HawkeyeReport - A trip down memory lane
football Edit

A trip down memory lane

UCLA at Iowa

September 21, 1974

Photo Feature

You can't go home again. So wrote Thomas Wolfe in his novel of the same name.

So why would Bob Commings try and disprove Wolfe's notion?

Well, you don't start at guard for Forest Evashevski's 1956 Big Ten champion Hawkeyes if you are afraid of a challenge. Starting guards on Rose Bowl champion teams don't usually lack for confidence.

Oh, yeah, I forgot. You're only 5'9" and weigh 174 pounds. Imagine someone Fred Russell's size at guard. To compete at that level, at that position, at that weight…well that takes balls.

So Bob Commings, with no experience as a college head coach was not afraid to stick his resume in the hat when Iowa went looking for a football coach after firing Frank Lauterbur following the 1973 season. Actually Commings did more than stick his resume in the hat, he actively campaigned for the job.

This was a daunting rebuilding job. Hayden Fry, and to some extent, Kirk Ferentz, get respect for resurrecting Iowa's football fortunes, but Hayden and Kirk never followed anything like the mess FXL left at Iowa. Three season. Four wins. Winless in 1973. Outscored 401-140.

Commings was coming to Iowa from an Ohio football hotbed, Massillon. He was 94-21-5 in his high school coaching career. His 1970 Massillon team won the state title and Commings was coach of the year.

Coming to Iowa, he inherited a decent offensive team that included a line of future NFL stalwarts, Rod Walters and Joe Devlin, as well as a firebrand from Iowa City named McCarney.

In the opening game of the Commings' era, Iowa opened on the road at Michigan. The Hawks played a respectable game, but still lost 24-7. They returned home for the Kinnick Stadium debut of the Bob Commings' show. The catch is the opponent was Dick Vermeil's #12 UCLA Bruins. The same Bruins that had clocked Iowa 55-18 the previous season.

The Bruins were led by junior QB, John Sciarra, and a pair of future 49ers in sophomore running back Wendell Tyler and guard Randy Cross.

Sciarra had led the Bruins to a tie with Tennessee in their opener, racking up close to 400 yards in total offense.

Iowa gave UCLA great field position in the first quarter. After bobbling a kick return, Iowa started at its own four and lost three yards in three plays. A wobbly punt gave UCLA the ball on the Iowa 35. The Bruins drove down to the four yard line but were turned away. They did manage a 21 yard field goal by Brett White. The first quarter would end with UCLA up 3-0.

Quarterback Rob Fick got Iowa on the board in the second quarter when he hit reserve TE Dave Jackson for a 38 yard TD pass. Nick Quataro added the extra point and Iowa led 7-3.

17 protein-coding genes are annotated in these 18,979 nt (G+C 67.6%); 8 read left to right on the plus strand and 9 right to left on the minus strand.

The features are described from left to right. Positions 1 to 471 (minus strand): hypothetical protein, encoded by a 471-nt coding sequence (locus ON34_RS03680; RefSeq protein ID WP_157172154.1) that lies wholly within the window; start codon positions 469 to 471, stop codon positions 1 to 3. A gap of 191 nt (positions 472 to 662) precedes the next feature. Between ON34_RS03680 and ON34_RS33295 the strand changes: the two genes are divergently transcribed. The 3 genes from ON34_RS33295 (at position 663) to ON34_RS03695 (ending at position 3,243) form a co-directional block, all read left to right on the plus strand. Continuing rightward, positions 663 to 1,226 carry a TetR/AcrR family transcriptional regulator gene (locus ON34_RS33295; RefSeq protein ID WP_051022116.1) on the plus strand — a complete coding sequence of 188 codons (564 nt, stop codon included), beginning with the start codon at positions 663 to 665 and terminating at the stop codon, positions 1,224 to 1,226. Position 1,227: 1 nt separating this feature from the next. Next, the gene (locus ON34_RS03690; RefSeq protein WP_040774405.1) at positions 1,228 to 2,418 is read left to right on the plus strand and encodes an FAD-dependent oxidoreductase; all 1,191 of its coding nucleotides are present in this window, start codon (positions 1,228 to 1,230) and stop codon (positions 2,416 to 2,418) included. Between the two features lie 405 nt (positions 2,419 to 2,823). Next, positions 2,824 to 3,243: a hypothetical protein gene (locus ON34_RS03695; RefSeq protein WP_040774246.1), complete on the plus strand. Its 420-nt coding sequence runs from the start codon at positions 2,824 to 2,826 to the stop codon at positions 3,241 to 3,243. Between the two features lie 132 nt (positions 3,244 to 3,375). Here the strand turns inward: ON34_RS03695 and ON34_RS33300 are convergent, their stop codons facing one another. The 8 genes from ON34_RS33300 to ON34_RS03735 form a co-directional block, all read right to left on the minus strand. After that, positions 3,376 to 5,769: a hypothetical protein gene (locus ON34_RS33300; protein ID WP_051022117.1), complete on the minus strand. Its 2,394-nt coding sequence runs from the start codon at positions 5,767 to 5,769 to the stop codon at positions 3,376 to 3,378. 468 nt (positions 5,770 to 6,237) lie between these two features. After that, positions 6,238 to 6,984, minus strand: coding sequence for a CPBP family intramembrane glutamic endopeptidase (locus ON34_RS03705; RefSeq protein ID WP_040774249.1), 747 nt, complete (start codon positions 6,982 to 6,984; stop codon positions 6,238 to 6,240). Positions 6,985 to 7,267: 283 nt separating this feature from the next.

Iowa struck again shortly thereafter when Andre Jackson forced a UCLA fumble at the Bruin 30 yard line. On the next play Commings called for a screen play which caught the Bruins off guard. Mark Fetters took the pass from Fick and rumbled for the score. Iowa led the mighty Bruins at halftime, 14-3!

The teams battled to a scoreless third quarter, but not without some drama. UCLA drove to within the Iowa 10 yard line before Iowa forced a Sciarra fumble that Shanty Burks recovered.

When UCLA got the ball back Sciarra led them down the field again, and the fourth period began with Sciarra scoring from a yard out. So the fourth quarter begins with Iowa clinging to a slim 14-10 lead.

The teams went back and forth, neither able to gain much ground until late in the fourth quarter when Iowa put together a fourteen play, six minute drive behind Walters, Devlin, McCarney and company. Fourteen plays and each one a run against a ranked opponent. Mark Fetters scored his second TD of the game, this one a run from the four with ninety seconds to go. The Hawks had upset the Bruins 21-10.

The defense held Sciarra to a measly 113 yards of totals offense and the line kept Fick untouched all day. Not one sack and over 230 yards rushing for the Hawks.

For this then 17 year old, it was a great day. My friends and I were talking about the Rose Bowl. The possibility seemed realistic at the time. When the euphoria wore off, we realized our expectations were oversized. A team that was 0-11 the previous year was not going to win the Big Ten, but that's what winning can do for you. It can make you dream.

Iowa players of note:

There were more than a few sons and dads on this Iowa team.

Doug Reichardt, reserve QB from Des Moines was, if I recall correctly, the son of former Hawkeye and famed Des Moines businessman, Bill Reichardt.

Bob Elliott - son of Bump.

Bill Schultz - son of BB coach Dick Schultz.

Rod Wellington - nephew of Ozzie Simmons.

Dan LaFleur - father of future DL Jon LaFleur.

Jim Hilgenberg - duh.

Bruce Davis - father of Calvin Davis, uncle to Alonzo Cunningham.

Iowa Two deeps vs. UCLA:

TE - Yocum 6-2, 226, D. Jackson 6-4, 194

LT - Walter 6-4, 240, Ladick 6-2, 251

LG - Devlin 6-5, 266, Davis 6-2, 237

C - Myers 5-11, 231, Hilgenberg 6-2, 201

RG - McCarney 6-3, 229, Butler 6-3, 249

RT - Michelosen 6-2, 231, Klimczak 6-3, 243

SE - Schultz 5-11, 187, Mattingly 6-1, 194

QB - Fick 6-2, 191, Reichardt 5-11, 190 or Ousley 6-1, 190

FB - Fetter 6-0, 202, Holmes 6-1, 225

LH - Jensen 6-4, 227. Donovan 6-1, 182

RH - Wellington 6-1, 214, Donovan

SE - Heil 6-6, 22, Phillips 6-5, 219

LT - Washington 6-3, 236, Wojan 6-5, 244

NG - Bush 6-0, 222, Bryant 6-0, 219

RT - Lopos 5-9, 227, Dye 6-5, 246

QE - Wagner 6-2, 209, Ambrose 6-3, 211

LLB - A. Jackson 6-1, 227, LaFleur 6-1, 215

RLB - Armington 6-2, 219, LaFleur

LC - Douthitt 6-2, 1878, Salter 6-1, 165

SS - Elliott 5-10, 177, Stech 6-1, 182

FS - Caldwell 5-11, 182, Elliott

RC - Burks 6-0, 181, W. Walker 6-0, 189